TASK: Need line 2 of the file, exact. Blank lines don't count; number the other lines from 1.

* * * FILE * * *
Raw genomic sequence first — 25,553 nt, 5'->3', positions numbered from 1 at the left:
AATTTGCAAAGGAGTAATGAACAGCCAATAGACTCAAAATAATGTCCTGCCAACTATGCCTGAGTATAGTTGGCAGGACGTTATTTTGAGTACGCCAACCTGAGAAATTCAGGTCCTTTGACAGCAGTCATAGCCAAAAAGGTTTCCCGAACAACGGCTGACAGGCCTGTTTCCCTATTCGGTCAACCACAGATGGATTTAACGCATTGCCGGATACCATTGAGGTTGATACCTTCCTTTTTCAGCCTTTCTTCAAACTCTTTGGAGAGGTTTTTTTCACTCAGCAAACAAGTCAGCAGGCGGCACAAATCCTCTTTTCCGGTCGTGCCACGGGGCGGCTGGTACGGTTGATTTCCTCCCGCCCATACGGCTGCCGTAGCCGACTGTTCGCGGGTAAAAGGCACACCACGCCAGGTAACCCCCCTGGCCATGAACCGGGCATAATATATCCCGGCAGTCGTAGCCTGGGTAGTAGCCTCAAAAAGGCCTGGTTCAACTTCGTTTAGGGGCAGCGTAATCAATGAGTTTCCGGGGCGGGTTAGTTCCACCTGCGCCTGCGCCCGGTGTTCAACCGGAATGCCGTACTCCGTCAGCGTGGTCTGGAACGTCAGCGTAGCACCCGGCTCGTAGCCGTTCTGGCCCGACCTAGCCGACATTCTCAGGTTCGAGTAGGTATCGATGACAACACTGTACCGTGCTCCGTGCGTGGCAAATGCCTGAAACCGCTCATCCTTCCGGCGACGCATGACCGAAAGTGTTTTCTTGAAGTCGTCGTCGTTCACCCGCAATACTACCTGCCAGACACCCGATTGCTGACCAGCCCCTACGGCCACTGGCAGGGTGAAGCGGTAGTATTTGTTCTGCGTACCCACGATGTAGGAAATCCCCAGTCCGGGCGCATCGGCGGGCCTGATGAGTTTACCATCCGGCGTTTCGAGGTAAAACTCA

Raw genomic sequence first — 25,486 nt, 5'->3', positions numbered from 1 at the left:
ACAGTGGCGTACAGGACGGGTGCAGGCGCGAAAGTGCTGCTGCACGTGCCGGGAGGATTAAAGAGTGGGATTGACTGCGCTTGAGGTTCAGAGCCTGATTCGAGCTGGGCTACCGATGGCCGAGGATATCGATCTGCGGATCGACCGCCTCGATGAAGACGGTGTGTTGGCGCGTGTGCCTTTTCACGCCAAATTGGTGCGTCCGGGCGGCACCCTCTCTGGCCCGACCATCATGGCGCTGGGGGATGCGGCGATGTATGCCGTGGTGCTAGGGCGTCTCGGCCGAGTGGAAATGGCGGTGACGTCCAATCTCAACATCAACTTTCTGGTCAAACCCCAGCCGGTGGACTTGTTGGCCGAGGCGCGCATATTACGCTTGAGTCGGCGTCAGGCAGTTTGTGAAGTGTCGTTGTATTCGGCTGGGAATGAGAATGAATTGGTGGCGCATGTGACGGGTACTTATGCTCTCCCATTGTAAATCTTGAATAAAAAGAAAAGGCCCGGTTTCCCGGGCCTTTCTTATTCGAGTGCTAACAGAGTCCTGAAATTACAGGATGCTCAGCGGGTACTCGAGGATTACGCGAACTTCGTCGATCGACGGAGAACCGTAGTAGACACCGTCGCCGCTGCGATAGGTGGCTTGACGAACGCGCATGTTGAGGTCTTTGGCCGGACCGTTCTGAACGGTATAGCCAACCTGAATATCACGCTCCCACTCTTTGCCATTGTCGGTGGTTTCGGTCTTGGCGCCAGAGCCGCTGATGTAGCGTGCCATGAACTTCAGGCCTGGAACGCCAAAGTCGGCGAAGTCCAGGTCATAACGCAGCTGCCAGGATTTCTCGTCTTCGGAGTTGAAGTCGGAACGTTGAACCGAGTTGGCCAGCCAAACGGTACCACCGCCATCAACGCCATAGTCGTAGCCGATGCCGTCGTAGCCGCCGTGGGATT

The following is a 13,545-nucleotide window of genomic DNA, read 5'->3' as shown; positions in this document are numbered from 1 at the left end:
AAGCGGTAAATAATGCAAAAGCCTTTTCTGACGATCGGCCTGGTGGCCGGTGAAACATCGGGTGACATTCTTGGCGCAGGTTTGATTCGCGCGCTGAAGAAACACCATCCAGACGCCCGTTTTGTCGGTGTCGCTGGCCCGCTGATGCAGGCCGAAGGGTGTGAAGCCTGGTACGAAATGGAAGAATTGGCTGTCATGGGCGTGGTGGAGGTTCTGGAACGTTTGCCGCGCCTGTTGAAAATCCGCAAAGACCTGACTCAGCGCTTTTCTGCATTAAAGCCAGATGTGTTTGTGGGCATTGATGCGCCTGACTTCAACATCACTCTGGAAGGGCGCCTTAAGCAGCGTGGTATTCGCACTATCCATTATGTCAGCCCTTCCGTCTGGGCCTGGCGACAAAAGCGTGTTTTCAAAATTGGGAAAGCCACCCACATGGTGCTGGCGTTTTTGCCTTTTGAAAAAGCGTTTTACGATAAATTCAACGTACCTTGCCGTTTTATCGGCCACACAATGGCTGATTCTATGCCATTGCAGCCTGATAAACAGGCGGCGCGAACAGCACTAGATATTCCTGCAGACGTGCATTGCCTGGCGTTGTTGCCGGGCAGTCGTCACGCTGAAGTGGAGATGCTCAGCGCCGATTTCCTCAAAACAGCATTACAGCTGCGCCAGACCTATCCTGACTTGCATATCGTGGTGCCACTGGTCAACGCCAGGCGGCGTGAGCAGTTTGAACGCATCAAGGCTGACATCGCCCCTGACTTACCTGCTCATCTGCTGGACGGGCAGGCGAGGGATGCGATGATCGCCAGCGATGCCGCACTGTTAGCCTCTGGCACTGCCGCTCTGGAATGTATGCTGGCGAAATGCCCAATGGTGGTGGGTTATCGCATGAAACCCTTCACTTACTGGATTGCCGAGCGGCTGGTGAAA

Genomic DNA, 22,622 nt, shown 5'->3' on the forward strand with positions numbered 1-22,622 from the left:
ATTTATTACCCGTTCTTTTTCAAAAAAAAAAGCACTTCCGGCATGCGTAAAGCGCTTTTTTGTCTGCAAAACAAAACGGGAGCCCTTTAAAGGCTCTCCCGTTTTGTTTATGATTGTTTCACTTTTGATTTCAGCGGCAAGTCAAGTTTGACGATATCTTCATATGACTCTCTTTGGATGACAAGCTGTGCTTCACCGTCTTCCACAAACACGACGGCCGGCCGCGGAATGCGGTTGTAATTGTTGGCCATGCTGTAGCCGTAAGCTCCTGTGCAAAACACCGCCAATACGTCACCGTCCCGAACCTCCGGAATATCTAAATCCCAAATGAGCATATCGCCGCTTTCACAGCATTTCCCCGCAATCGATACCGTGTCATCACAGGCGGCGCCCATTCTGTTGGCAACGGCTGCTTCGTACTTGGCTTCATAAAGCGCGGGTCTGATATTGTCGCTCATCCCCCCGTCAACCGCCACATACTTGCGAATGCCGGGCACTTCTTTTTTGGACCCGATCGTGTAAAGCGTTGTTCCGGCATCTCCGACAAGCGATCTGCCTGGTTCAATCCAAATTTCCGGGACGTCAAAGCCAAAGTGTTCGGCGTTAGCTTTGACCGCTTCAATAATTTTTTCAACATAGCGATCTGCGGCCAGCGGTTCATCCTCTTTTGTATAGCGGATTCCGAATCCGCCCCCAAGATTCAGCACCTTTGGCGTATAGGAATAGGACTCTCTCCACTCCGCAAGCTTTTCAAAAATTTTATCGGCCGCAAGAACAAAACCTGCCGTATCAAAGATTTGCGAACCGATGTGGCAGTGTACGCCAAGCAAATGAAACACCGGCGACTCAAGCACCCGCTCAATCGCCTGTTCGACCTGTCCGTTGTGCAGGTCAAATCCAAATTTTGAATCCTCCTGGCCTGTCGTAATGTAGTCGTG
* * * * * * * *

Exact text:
AATTTGCAAAGGAGTAATGAACAGCCAATAGACTCAAAATAATGTCCTGCCAACTATGCCTGAGTATAGTTGGCAGGACGTTATTTTGAGTACGCCAACCTGAGAAATTCAGGTCCTTTGACAGCAGTCATAGCCAAAAAGGTTTCCCGAACAACGGCTGACAGGCCTGTTTCCCTATTCGGTCAACCACAGATGGATTTAACGCATTGCCGGATACCATTGAGGTTGATACCTTCCTTTTTCAGCCTTTCTTCAAACTCTTTGGAGAGGTTTTTTTCACTCAGCAAACAAGTCAGCAGGCGGCACAAATCCTCTTTTCCGGTCGTGCCACGGGGCGGCTGGTACGGTTGATTTCCTCCCGCCCATACGGCTGCCGTAGCCGACTGTTCGCGGGTAAAAGGCACACCACGCCAGGTAACCCCCCTGGCCATGAACCGGGCATAATATATCCCGGCAGTCGTAGCCTGGGTAGTAGCCTCAAAAAGGCCTGGTTCAACTTCGTTTAGGGGCAGCGTAATCAATGAGTTTCCGGGGCGGGTTAGTTCCACCTGCGCCTGCGCCCGGTGTTCAACCGGAATGCCGTACTCCGTCAGCGTGGTCTGGAACGTCAGCGTAGCACCCGGCTCGTAGCCGTTCTGGCCCGACCTAGCCGACATTCTCAGGTTCGAGTAGGTATCGATGACAACACTGTACCGTGCTCCGTGCGTGGCAAATGCCTGAAACCGCTCATCCTTCCGGCGACGCATGACCGAAAGTGTTTTCTTGAAGTCGTCGTCGTTCACCCGCAATACTACCTGCCAGACACCCGATTGCTGACCAGCCCCTACGGCCACTGGCAGGGTGAAGCGGTAGTATTTGTTCTGCGTACCCACGATGTAGGAAATCCCCAGTCCGGGCGCATCGGCGGGCCTGATGAGTTTACCATCCGGCGTTTCGAGGTAAAACTCA